Liquidity is bandwidth
Earn, Save, and Invest your crypto from your checking account with OnJuno. 4% savings rate!
Dear Bankless Nation,
The internet of communication relied on data bandwidth.
The first innovation was dial-up, which allowed for communication applications like email and websites. Transformational…but still just a shadow of what was possible.
Then we had our broadband moment. Data bandwidth increased by nearly 200x over the subsequent decades and brought a new wave of new applications into the internet. Netflix, YouTube, Social Media, and cloud-based everything—broadband did this.
In Web3—the internet of value—liquidity is the new bandwidth. Data bandwidth allowed communication to flow freely, but liquidity bandwidth enables value to flow freely.
The problem is that we’re still in the dial-up phase. Liquidity is fragmented and inefficient, there are barriers to entry, we use basic primitives like liquidity mining, and we’re only just discovering the potential.
Web3 needs its broadband moment.
Hyper efficient capital formation? Globally accessible on-demand loans? Seamless, real-time payments in the Metaverse?
Liquidity makes all this possible.
Liquidity is bandwidth.
Let’s explore this concept today using Tokemak as an example.
The internet is changing at a tremendous pace.
The immense network of data exchange known as “the internet” is evolving into an increasingly intricate ecosystem where direct value can be exchanged, in the form of tokens. Web3 will revolutionize economies, transforming the way in which businesses function, individuals work and organize themselves, and products are delivered and consumed. This decentralized economy requires both electrical grid access and network access (as does the internet).
Furthermore, it requires blockchain access and most importantly, liquidity.
The goal of this article is to discuss how liquidity is the bandwidth of not just the future “internet”, but the entire future decentralized economy. We follow this with a brief discussion regarding Tokemak’s role in greatly increasing liquidity bandwidth.
Broadband liquidity is almost here.
In order to better grasp the concept of liquidity as bandwidth, one should first comprehend the meaning of both terms. We will start with the definition of bandwidth, which is easier to define, followed by liquidity.
Network bandwidth is the rate at which data can move across a network. Therefore, more bandwidth represents more data flow. In a world where users are interacting with each other across the internet, it’s apparent that higher bandwidth means a better internet-based economy (just think about all the hype around 5G).
Bandwidth is measured in bits of information per second (bits/sec). At the genesis of the modern internet, consumers used dial-up modems that transferred data at 56 kbits/sec. This enabled early internet products like web pages and email.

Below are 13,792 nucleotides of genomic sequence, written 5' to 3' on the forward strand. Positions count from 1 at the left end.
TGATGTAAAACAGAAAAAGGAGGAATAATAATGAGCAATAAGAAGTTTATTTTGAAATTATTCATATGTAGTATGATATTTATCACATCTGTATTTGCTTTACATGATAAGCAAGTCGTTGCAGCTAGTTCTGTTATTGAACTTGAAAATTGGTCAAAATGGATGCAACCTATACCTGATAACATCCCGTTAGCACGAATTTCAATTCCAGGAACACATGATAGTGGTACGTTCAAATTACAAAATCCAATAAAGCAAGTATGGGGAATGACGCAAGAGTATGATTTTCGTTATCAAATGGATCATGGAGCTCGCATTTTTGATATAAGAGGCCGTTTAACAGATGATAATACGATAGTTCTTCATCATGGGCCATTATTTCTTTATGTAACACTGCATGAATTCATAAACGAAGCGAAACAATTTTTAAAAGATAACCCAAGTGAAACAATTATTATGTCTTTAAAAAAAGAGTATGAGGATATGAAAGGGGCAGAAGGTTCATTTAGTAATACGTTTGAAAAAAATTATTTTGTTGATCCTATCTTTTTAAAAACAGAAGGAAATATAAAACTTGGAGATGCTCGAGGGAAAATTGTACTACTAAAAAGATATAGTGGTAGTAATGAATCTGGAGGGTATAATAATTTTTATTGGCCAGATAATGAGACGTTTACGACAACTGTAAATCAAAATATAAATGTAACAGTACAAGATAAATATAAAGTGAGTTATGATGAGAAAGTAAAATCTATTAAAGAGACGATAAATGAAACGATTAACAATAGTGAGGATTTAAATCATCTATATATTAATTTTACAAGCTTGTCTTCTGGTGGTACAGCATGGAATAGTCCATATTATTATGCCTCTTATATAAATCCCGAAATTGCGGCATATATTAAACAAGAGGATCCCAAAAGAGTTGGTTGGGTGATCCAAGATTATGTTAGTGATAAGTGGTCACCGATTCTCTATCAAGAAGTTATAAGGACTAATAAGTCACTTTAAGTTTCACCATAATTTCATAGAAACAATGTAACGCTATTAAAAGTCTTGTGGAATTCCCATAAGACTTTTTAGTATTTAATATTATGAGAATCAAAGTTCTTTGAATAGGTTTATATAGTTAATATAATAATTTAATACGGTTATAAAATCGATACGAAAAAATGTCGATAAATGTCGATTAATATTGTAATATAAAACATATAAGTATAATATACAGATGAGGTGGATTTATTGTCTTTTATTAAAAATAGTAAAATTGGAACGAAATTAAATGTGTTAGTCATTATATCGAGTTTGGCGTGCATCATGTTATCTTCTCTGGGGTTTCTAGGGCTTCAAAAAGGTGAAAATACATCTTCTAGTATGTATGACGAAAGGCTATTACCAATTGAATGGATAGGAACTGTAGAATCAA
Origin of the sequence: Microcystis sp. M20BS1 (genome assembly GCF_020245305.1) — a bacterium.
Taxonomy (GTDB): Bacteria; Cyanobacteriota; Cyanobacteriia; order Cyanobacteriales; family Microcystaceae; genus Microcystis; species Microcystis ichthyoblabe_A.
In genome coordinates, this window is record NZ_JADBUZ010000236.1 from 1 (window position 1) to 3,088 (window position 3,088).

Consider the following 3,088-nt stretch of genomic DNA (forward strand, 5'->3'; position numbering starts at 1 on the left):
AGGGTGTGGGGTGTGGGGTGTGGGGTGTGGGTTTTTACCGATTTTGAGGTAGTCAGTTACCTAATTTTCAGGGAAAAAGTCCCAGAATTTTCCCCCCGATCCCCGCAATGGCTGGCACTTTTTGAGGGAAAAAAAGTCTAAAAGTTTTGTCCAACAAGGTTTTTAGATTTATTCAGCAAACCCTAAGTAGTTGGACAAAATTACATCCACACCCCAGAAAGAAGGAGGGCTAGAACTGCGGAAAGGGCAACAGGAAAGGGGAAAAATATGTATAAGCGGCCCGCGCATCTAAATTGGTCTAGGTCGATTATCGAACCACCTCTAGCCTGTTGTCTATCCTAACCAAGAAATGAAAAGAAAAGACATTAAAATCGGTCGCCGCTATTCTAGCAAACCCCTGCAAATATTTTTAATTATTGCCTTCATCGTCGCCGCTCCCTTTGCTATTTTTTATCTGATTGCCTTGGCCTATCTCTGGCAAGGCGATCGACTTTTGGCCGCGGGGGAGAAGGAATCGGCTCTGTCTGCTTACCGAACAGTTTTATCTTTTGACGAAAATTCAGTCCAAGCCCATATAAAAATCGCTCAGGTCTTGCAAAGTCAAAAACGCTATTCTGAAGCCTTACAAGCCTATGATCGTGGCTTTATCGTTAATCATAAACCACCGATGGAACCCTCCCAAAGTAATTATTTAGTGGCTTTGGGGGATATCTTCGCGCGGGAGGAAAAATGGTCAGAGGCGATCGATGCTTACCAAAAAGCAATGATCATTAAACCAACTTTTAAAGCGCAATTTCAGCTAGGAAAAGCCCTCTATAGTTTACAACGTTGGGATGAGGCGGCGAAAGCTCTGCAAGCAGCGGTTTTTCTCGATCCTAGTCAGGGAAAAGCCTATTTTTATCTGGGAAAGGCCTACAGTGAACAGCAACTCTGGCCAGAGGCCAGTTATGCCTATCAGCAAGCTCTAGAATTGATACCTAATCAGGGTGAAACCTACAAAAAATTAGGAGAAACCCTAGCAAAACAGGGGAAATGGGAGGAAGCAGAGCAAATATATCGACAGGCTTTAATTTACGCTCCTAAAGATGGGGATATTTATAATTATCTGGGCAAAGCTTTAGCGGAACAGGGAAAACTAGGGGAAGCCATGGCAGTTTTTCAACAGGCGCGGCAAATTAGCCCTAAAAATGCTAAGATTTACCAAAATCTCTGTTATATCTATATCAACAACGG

When Ethernet arrived, the game changed quickly. Ethernet boosted bandwidths with a whopping 10 Mbits/sec. This meant that Ethernet could send roughly 180 times more data across the internet when compared to a dial-up modem. Broadband bandwidth and data transfer had arrived!
Things have only gotten faster since, with speeds commonly now in the 1-10 Gbits/sec range (18,000 – 180,000 times more data than dial-up). These speeds were required to unlock a slew of internet-based products that weren’t fathomable with the low bandwidth of dial-up. Streaming services such as Netflix, cloud-based gaming, as well as always-on servers in the cloud are only possible due to the increased bandwidths of the current internet.
Of additional importance, however, is that reliable network bandwidth requires more than just strength and speed, but also sustainability. Users send and parse data asynchronously across the internet, which means reliable bandwidth needs to be accessible on demand. More on this later.
Liquidity is a trickier character to define. In DeFi/Web3, liquidity is used to define tokens (value) that is provided or parked almost anywhere. While there is nothing wrong with this general use of the term per se, here we will try to be a little more specific.
We define liquidity in a more targeted manner, as usable liquidity that can be used to exchange one token for another. In a sense, liquidity is the magic juice used to trade and transform tokens. For example, if I have ABC token and I want to trade or “transform” it into XYZ token, I need to interact with liquidity.
In trading speak, I need to interact with ABC/XYZ liquidity, by selling ABC/XYZ. Selling ABC/XYZ means I am selling my ABC tokens in exchange for XYZ tokens.
Next let’s discuss good liquidity vs. bad liquidity, starting with bad.
Bad liquidity is any liquidity where you lose a significant amount of value when you interact with it. This means that “thin liquidity” is bad liquidity. Thin liquidity occurs when there aren’t enough tokens available to trade into. For example, say you want to sell ABC into XYZ as discussed above, and let’s say that every 1 ABC is currently worth 1 XYZ. If there aren’t many XYZ available as liquidity, it means that the ones that are available will go at a premium. You want to sell 10 ABC to receive the 10 XYZ that you should get (at a price of 1 XYZ).
Instead, you walk away from the trade with only 8 XYZ due to thin liquidity. You lost significant value along the way (2 XYZ in this case), by interacting with thin liquidity and purchasing XYZ at a higher price than they were actually worth.
On the other hand, good liquidity is any liquidity where you retain most of your value when you interact with it. As you probably guessed, “deep liquidity” is good liquidity.
Let’s return to the example above. Recall that you wanted to sell 10 ABC into XYZ and the price of 1 ABC is currently worth 1 XYZ. Now let’s say that there is deep liquidity, in other words, lots of XYZ available to purchase. In this case, you could walk away from the trade with 9.9999 XYZ. You still got a tiny bit less than 10 XYZ, which is the cost of taking liquidity. But you preserved almost your entire amount of value that you started with.